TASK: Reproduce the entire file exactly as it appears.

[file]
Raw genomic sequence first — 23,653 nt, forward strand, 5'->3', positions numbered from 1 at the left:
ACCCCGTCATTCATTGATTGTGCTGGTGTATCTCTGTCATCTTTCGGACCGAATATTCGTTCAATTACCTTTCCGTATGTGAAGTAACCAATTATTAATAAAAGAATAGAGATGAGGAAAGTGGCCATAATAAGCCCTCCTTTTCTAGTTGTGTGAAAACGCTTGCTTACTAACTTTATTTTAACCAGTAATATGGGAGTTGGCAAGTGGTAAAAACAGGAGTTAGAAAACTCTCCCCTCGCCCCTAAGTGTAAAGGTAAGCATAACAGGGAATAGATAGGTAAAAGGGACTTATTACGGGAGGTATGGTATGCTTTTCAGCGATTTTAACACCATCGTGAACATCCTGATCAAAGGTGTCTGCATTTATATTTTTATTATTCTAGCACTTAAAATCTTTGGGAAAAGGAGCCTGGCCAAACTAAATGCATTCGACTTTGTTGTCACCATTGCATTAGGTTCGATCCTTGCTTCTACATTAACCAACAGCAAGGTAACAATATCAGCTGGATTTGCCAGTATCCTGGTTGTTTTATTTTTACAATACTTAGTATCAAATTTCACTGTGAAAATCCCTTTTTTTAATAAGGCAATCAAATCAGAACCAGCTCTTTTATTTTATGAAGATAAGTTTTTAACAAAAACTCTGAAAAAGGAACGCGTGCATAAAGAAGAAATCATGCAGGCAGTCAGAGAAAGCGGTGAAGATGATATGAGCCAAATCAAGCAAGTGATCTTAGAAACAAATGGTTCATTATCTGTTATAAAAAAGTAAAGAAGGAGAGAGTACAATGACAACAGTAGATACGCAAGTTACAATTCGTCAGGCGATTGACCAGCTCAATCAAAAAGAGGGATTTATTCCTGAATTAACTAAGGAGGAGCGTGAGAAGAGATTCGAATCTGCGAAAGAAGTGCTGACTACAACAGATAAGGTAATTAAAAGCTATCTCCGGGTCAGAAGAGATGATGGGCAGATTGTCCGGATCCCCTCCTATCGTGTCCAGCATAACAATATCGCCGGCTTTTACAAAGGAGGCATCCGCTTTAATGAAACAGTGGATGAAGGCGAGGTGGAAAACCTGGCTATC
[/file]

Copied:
Raw genomic sequence first — 23,653 nt, forward strand, 5'->3', positions numbered from 1 at the left:
ACCCCGTCATTCATTGATTGTGCTGGTGTATCTCTGTCATCTTTCGGACCGAATATTCGTTCAATTACCTTTCCGTATGTGAAGTAACCAATTATTAATAAAAGAATAGAGATGAGGAAAGTGGCCATAATAAGCCCTCCTTTTCTAGTTGTGTGAAAACGCTTGCTTACTAACTTTATTTTAACCAGTAATATGGGAGTTGGCAAGTGGTAAAAACAGGAGTTAGAAAACTCTCCCCTCGCCCCTAAGTGTAAAGGTAAGCATAACAGGGAATAGATAGGTAAAAGGGACTTATTACGGGAGGTATGGTATGCTTTTCAGCGATTTTAACACCATCGTGAACATCCTGATCAAAGGTGTCTGCATTTATATTTTTATTATTCTAGCACTTAAAATCTTTGGGAAAAGGAGCCTGGCCAAACTAAATGCATTCGACTTTGTTGTCACCATTGCATTAGGTTCGATCCTTGCTTCTACATTAACCAACAGCAAGGTAACAATATCAGCTGGATTTGCCAGTATCCTGGTTGTTTTATTTTTACAATACTTAGTATCAAATTTCACTGTGAAAATCCCTTTTTTTAATAAGGCAATCAAATCAGAACCAGCTCTTTTATTTTATGAAGATAAGTTTTTAACAAAAACTCTGAAAAAGGAACGCGTGCATAAAGAAGAAATCATGCAGGCAGTCAGAGAAAGCGGTGAAGATGATATGAGCCAAATCAAGCAAGTGATCTTAGAAACAAATGGTTCATTATCTGTTATAAAAAAGTAAAGAAGGAGAGAGTACAATGACAACAGTAGATACGCAAGTTACAATTCGTCAGGCGATTGACCAGCTCAATCAAAAAGAGGGATTTATTCCTGAATTAACTAAGGAGGAGCGTGAGAAGAGATTCGAATCTGCGAAAGAAGTGCTGACTACAACAGATAAGGTAATTAAAAGCTATCTCCGGGTCAGAAGAGATGATGGGCAGATTGTCCGGATCCCCTCCTATCGTGTCCAGCATAACAATATCGCCGGCTTTTACAAAGGAGGCATCCGCTTTAATGAAACAGTGGATGAAGGCGAGGTGGAAAACCTGGCTATC